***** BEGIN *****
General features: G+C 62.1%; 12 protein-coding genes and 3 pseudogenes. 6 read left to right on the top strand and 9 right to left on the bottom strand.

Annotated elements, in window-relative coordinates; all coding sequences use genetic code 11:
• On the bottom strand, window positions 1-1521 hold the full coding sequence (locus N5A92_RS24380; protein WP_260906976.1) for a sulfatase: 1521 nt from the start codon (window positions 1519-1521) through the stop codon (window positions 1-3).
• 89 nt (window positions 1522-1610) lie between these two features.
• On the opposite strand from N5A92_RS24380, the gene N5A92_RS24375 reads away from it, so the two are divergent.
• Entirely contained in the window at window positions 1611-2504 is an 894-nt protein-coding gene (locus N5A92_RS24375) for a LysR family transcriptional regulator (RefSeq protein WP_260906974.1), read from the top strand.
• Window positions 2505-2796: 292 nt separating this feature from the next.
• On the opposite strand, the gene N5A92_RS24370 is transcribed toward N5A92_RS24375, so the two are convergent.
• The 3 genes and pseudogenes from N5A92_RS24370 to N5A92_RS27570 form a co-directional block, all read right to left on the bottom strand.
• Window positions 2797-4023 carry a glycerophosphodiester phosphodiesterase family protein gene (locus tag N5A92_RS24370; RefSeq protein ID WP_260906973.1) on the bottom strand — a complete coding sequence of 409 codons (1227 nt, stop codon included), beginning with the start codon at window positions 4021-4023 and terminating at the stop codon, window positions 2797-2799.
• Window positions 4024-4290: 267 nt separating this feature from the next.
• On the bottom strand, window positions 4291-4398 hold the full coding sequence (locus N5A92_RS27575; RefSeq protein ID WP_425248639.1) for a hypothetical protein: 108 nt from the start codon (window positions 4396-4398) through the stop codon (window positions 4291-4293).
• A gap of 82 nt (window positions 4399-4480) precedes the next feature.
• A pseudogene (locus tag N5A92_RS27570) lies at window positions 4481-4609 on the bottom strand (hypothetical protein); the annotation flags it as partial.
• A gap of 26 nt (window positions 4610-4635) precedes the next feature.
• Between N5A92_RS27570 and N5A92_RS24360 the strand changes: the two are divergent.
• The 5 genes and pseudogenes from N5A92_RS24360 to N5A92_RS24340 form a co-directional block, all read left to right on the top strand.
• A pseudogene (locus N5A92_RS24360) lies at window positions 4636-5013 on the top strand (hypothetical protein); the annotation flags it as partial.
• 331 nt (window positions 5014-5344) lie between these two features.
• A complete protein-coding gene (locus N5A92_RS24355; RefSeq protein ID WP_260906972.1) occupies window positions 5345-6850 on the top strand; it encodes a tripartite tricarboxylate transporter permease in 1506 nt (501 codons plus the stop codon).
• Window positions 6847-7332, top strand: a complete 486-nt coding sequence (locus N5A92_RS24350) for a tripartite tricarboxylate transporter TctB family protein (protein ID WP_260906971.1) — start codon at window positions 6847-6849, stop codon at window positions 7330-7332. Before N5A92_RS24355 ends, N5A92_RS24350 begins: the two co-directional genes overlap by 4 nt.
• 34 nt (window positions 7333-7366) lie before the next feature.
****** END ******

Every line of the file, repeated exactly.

General features: G+C 62.1%; 12 protein-coding genes and 3 pseudogenes. 6 read left to right on the top strand and 9 right to left on the bottom strand.

Annotated elements, in window-relative coordinates; all coding sequences use genetic code 11:
• On the bottom strand, window positions 1-1521 hold the full coding sequence (locus N5A92_RS24380; protein WP_260906976.1) for a sulfatase: 1521 nt from the start codon (window positions 1519-1521) through the stop codon (window positions 1-3).
• 89 nt (window positions 1522-1610) lie between these two features.
• On the opposite strand from N5A92_RS24380, the gene N5A92_RS24375 reads away from it, so the two are divergent.
• Entirely contained in the window at window positions 1611-2504 is an 894-nt protein-coding gene (locus N5A92_RS24375) for a LysR family transcriptional regulator (RefSeq protein WP_260906974.1), read from the top strand.
• Window positions 2505-2796: 292 nt separating this feature from the next.
• On the opposite strand, the gene N5A92_RS24370 is transcribed toward N5A92_RS24375, so the two are convergent.
• The 3 genes and pseudogenes from N5A92_RS24370 to N5A92_RS27570 form a co-directional block, all read right to left on the bottom strand.
• Window positions 2797-4023 carry a glycerophosphodiester phosphodiesterase family protein gene (locus tag N5A92_RS24370; RefSeq protein ID WP_260906973.1) on the bottom strand — a complete coding sequence of 409 codons (1227 nt, stop codon included), beginning with the start codon at window positions 4021-4023 and terminating at the stop codon, window positions 2797-2799.
• Window positions 4024-4290: 267 nt separating this feature from the next.
• On the bottom strand, window positions 4291-4398 hold the full coding sequence (locus N5A92_RS27575; RefSeq protein ID WP_425248639.1) for a hypothetical protein: 108 nt from the start codon (window positions 4396-4398) through the stop codon (window positions 4291-4293).
• A gap of 82 nt (window positions 4399-4480) precedes the next feature.
• A pseudogene (locus tag N5A92_RS27570) lies at window positions 4481-4609 on the bottom strand (hypothetical protein); the annotation flags it as partial.
• A gap of 26 nt (window positions 4610-4635) precedes the next feature.
• Between N5A92_RS27570 and N5A92_RS24360 the strand changes: the two are divergent.
• The 5 genes and pseudogenes from N5A92_RS24360 to N5A92_RS24340 form a co-directional block, all read left to right on the top strand.
• A pseudogene (locus N5A92_RS24360) lies at window positions 4636-5013 on the top strand (hypothetical protein); the annotation flags it as partial.
• 331 nt (window positions 5014-5344) lie between these two features.
• A complete protein-coding gene (locus N5A92_RS24355; RefSeq protein ID WP_260906972.1) occupies window positions 5345-6850 on the top strand; it encodes a tripartite tricarboxylate transporter permease in 1506 nt (501 codons plus the stop codon).
• Window positions 6847-7332, top strand: a complete 486-nt coding sequence (locus N5A92_RS24350) for a tripartite tricarboxylate transporter TctB family protein (protein ID WP_260906971.1) — start codon at window positions 6847-6849, stop codon at window positions 7330-7332. Before N5A92_RS24355 ends, N5A92_RS24350 begins: the two co-directional genes overlap by 4 nt.
• 34 nt (window positions 7333-7366) lie before the next feature.